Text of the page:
September 1, 2014

Shades of grey in business valuations

What do you get when you put two equally qualified and experienced Chartered Accountants in a room with a set of financial statements for a successful and profitable business, ask them to prepare a valuation of that business and lock the door for two days?

Well provided they don’t kill each other out of boredom, many of you may expect the resulting valuations to be very similar in approach, methodology and the final outcomes. You will more likely than not find two very different valuation reports, with possibly very different findings in terms of the dollar value for the business.

When there is a meeting of experts as a result of two accountants attempting to value the same business, or being cross-examined in the witness box, it is not the mechanical aspects of a valuation that is being argued about, it tends to be the finer subtleties and nuances where professional opinion comes into play.

The areas where the expert’s professional opinion comes into play include:

  • Which methodology to use
  • What discount or capitalisation rates are appropriate
  • When minority interests exist
  • When different classes of shares exist
  • When false and/or misleading financial records are provided.

The most common methodologies used to value a small to medium sized business are:

  • Discounting future cash flows
  • Capitalising future maintainable earnings
  • Asset based valuations

The first two methodologies are income based and are appropriate when the business is a going concern and is profitable, while an asset based methodology is typically used when a business is not profitable or is not likely to continue into the future.

When using the discounted cash flow methodology, we need an appropriate discount rate to restate the future cash flows of the business back to a single figure as at the date of valuation. Similarly, when using the capitalised future maintainable earnings methodology, an appropriate capitalisation rate is required.

These rates can be a very real area of dispute between opposing valuers. Recently, SV Partners had a case in which a business was valued using the future maintainable earnings methodology, with a capitalisation rate of 40%. This capitalisation rate was arrived at by starting at the risk free rate of return, then adding a premium for both equity and size, and finally identifying a number of components of specific risks to that particular business. In our report, we explained in depth over 11 paragraphs how we came up with these components.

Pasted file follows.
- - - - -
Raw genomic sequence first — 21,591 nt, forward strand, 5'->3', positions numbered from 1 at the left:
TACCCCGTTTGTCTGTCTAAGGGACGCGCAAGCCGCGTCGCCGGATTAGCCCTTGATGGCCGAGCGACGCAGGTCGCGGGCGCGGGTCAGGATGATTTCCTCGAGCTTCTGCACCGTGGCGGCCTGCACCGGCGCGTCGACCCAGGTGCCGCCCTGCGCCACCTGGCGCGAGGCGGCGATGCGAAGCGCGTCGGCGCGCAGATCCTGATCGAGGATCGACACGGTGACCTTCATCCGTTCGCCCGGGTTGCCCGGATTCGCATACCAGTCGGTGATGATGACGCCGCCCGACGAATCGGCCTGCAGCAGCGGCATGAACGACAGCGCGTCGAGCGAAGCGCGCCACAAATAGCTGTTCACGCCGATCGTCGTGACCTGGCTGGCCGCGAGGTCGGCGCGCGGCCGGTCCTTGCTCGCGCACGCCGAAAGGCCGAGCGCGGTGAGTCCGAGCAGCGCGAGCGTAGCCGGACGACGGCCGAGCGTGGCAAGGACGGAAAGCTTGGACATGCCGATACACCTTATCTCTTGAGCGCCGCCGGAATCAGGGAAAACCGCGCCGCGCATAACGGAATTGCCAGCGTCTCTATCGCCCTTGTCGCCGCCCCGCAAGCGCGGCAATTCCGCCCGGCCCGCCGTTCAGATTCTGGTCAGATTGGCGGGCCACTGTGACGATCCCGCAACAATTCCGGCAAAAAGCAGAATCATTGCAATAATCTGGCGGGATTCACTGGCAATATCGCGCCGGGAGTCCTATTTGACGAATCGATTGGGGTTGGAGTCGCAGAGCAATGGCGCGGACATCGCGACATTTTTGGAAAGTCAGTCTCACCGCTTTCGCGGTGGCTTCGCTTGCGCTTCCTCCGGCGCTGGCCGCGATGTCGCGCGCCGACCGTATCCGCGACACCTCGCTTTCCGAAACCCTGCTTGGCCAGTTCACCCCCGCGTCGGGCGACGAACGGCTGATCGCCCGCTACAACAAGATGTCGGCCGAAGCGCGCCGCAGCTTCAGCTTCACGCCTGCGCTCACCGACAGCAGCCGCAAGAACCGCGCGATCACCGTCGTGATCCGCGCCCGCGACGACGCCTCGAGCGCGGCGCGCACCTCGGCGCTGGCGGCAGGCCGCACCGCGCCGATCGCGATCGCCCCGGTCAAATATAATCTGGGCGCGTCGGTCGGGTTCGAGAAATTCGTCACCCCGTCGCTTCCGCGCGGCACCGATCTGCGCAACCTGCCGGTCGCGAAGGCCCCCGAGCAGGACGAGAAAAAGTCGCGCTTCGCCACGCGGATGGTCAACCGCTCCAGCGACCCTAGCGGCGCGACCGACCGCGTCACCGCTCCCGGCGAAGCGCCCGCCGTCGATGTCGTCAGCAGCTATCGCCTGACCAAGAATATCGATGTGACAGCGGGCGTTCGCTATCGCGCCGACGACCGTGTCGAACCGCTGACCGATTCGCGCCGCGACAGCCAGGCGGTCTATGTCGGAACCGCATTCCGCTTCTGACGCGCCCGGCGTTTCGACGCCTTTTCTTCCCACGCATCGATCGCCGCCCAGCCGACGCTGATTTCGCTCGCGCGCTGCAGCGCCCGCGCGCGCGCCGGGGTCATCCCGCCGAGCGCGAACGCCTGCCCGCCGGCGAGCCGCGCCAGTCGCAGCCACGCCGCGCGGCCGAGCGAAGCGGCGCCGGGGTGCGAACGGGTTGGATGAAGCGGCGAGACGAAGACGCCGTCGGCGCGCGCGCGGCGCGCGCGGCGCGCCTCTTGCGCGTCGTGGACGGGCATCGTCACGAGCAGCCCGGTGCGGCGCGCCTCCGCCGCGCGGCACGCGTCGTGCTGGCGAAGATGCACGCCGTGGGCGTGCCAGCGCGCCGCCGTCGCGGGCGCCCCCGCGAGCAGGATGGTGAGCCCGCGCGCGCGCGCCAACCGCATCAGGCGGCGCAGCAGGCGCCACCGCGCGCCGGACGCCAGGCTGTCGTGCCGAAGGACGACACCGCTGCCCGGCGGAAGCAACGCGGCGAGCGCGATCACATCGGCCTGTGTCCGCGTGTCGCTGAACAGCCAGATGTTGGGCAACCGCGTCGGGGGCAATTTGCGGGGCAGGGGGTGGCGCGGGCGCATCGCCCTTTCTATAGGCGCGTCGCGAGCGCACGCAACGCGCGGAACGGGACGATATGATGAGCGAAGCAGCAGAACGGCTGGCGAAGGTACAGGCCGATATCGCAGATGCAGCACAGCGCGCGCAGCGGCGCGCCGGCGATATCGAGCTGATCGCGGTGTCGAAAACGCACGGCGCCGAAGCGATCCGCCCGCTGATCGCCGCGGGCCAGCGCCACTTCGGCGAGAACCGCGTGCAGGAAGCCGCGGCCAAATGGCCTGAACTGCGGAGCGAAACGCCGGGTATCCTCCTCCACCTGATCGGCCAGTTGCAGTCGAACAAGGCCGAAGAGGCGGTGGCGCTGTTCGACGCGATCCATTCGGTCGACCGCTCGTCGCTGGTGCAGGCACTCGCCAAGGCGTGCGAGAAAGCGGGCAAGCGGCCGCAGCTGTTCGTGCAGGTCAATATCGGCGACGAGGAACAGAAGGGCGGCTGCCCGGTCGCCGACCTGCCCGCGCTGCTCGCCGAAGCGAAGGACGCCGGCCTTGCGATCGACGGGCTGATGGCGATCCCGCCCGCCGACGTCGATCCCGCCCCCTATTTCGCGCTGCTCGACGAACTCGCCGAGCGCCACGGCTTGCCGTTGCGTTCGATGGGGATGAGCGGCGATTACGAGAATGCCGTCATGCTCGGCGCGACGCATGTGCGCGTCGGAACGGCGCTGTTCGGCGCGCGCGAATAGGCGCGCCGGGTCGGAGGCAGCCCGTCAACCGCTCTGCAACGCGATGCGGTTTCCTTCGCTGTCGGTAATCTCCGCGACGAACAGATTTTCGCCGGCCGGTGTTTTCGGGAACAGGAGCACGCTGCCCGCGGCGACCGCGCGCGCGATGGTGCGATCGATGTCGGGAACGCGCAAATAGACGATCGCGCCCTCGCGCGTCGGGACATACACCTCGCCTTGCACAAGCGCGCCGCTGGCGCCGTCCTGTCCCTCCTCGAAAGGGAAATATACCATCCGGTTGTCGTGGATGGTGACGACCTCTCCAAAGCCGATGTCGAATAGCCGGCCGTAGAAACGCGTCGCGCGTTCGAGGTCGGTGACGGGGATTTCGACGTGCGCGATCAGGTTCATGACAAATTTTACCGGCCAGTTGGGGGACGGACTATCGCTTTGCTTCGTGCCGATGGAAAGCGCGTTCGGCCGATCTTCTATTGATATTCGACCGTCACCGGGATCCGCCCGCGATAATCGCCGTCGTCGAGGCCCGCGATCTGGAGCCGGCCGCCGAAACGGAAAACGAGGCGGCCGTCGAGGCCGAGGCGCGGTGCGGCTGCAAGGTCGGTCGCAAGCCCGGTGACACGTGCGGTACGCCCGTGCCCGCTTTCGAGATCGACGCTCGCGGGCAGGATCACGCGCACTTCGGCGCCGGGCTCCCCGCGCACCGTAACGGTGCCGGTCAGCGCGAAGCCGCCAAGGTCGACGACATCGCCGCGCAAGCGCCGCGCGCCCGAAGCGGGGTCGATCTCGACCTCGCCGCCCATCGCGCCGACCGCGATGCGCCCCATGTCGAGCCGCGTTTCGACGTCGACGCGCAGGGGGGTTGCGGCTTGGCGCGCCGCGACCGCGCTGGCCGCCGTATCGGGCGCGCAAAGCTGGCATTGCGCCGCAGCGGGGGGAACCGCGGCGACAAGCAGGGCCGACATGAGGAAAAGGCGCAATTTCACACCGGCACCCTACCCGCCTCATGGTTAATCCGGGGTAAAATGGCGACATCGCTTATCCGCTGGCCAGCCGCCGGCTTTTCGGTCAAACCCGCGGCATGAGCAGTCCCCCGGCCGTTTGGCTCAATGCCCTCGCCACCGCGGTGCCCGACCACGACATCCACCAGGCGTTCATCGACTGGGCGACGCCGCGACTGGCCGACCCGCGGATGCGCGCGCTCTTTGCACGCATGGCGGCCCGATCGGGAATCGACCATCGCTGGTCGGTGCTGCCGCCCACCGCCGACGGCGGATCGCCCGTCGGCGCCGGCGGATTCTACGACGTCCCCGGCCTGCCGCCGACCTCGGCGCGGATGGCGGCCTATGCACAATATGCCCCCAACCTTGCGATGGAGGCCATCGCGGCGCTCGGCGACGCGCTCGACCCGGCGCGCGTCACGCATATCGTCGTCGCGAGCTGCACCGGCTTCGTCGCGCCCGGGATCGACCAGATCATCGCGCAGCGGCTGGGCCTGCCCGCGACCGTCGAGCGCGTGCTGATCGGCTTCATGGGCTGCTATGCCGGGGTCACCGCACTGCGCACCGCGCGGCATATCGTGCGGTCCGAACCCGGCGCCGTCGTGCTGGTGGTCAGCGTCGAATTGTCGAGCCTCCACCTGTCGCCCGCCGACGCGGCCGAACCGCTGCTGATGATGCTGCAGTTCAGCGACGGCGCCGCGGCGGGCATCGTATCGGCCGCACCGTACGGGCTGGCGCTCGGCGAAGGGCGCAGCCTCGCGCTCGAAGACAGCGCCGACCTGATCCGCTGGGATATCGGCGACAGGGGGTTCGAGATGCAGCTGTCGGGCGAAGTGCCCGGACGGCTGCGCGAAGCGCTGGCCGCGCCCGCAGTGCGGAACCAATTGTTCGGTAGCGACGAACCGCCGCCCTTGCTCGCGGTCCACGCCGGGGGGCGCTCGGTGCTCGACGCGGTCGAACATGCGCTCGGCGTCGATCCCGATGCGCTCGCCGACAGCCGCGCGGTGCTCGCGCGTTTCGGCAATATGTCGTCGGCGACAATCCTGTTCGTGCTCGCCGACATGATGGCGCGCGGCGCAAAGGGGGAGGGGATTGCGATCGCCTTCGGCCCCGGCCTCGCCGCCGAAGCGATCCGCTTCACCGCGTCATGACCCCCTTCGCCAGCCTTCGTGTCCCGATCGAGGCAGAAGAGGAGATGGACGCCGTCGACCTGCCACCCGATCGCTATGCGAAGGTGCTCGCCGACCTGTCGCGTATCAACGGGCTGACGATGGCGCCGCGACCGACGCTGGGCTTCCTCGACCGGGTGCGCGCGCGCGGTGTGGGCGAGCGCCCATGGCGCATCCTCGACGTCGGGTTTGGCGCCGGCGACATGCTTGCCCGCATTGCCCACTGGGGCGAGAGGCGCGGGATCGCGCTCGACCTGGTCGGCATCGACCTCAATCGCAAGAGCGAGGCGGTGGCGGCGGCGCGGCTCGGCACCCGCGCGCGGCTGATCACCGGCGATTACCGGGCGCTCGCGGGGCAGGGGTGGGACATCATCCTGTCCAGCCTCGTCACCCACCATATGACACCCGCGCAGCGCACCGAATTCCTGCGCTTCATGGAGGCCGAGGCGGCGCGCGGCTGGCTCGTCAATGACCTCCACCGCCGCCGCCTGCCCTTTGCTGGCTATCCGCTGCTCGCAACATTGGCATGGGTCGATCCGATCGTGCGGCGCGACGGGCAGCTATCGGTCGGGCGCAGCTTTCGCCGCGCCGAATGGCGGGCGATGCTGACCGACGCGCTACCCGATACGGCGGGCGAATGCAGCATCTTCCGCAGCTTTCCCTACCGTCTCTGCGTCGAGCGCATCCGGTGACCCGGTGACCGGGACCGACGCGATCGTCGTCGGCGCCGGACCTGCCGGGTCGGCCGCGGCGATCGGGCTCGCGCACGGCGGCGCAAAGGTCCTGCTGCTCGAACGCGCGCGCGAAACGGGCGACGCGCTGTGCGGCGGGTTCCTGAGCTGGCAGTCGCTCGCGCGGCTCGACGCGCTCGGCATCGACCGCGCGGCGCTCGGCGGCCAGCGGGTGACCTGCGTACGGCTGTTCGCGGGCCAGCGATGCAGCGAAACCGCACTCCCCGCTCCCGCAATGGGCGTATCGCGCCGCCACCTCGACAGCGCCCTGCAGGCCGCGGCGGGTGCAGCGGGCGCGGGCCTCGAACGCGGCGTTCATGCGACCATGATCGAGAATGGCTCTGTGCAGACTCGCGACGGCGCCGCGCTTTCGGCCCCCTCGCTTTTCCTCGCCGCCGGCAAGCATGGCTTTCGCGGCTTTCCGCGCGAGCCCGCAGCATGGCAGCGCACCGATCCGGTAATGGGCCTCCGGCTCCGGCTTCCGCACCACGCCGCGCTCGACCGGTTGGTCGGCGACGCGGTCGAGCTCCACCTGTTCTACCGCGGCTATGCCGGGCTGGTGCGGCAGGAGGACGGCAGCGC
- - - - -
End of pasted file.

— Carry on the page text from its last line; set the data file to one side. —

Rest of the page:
In this particular case, the opposing expert arrived at an amount of twice that of our value, with a discount rate of 20% which, in our opinion, greatly over valued the business. The only commentary found in the opposing expert’s report to justify this discount rate was:

“I have used a discount rate of 20%”

The existence of minority interest holdings can also be a source of dispute between expert valuers. In another recent case, SV Partners was engaged to value the interest of the majority shareholder of a very large privately held company. The opposing expert had discounted the holding by 16.7%. We found this excessive as that major shareholder while not having total control held over 71% of the voting shares of the company, and had effective control.

Businesses are often valued by ‘rules of thumb’. These methods are often used by business brokers, and while sometimes actual sales in the market of businesses are based on these rules, they invariably do not reflect the true value of the business. Typically, these rules rely on multiplying gross revenue by a particular multiple, and pay very little if any attention to expenses of the business and its underlying profitability. These methodologies are to be viewed with a great deal of scepticism.

There are many instances where the financial reports of a business to be valued paint a picture that is in reality far from the truth. Many of these financial records contain the following:

  • Unrecorded income
  • Overstated expenses
  • Expenses and incoming appearing in the wrong entities
  • Siphoning off of cash

As you can see, there is a great deal of scope for the variance in professional opinion to have a significant effect in the valuation of a business. In the ordinary course of events, an accountant valuing a business would accept the financial statements on face value unless suspicions were raised to the contrary. In these situations, there may be a need for more than just a straight valuation but a full forensic investigation to be conducted.

SV Partners’ provides our clients with an objective and defensible opinion of the value of their organisation. Our valuations combine expertise with leading valuation and corporate finance knowledge. If you would like some assistance with your business valuations, please contact one of our expert advisors on 1800 246 801.

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